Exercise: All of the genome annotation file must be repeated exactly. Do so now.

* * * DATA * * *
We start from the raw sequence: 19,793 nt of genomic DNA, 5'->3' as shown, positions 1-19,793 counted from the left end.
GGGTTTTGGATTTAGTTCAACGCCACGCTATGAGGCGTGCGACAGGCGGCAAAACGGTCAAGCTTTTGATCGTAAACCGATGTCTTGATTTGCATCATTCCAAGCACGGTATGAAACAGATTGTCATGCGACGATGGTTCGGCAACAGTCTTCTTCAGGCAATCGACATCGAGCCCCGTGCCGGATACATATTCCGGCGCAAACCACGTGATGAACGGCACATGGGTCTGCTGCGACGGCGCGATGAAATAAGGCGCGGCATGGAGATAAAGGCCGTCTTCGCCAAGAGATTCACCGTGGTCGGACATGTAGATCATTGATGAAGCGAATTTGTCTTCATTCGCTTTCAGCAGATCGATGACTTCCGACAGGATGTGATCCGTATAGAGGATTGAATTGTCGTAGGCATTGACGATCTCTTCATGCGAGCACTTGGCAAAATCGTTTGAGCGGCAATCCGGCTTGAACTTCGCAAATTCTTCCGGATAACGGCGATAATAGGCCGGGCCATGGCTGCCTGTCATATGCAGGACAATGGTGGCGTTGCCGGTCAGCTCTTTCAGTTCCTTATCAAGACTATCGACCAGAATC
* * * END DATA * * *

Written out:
We start from the raw sequence: 19,793 nt of genomic DNA, 5'->3' as shown, positions 1-19,793 counted from the left end.
GGGTTTTGGATTTAGTTCAACGCCACGCTATGAGGCGTGCGACAGGCGGCAAAACGGTCAAGCTTTTGATCGTAAACCGATGTCTTGATTTGCATCATTCCAAGCACGGTATGAAACAGATTGTCATGCGACGATGGTTCGGCAACAGTCTTCTTCAGGCAATCGACATCGAGCCCCGTGCCGGATACATATTCCGGCGCAAACCACGTGATGAACGGCACATGGGTCTGCTGCGACGGCGCGATGAAATAAGGCGCGGCATGGAGATAAAGGCCGTCTTCGCCAAGAGATTCACCGTGGTCGGACATGTAGATCATTGATGAAGCGAATTTGTCTTCATTCGCTTTCAGCAGATCGATGACTTCCGACAGGATGTGATCCGTATAGAGGATTGAATTGTCGTAGGCATTGACGATCTCTTCATGCGAGCACTTGGCAAAATCGTTTGAGCGGCAATCCGGCTTGAACTTCGCAAATTCTTCCGGATAACGGCGATAATAGGCCGGGCCATGGCTGCCTGTCATATGCAGGACAATGGTGGCGTTGCCGGTCAGCTCTTTCAGTTCCTTATCAAGACTATCGACCAGAATC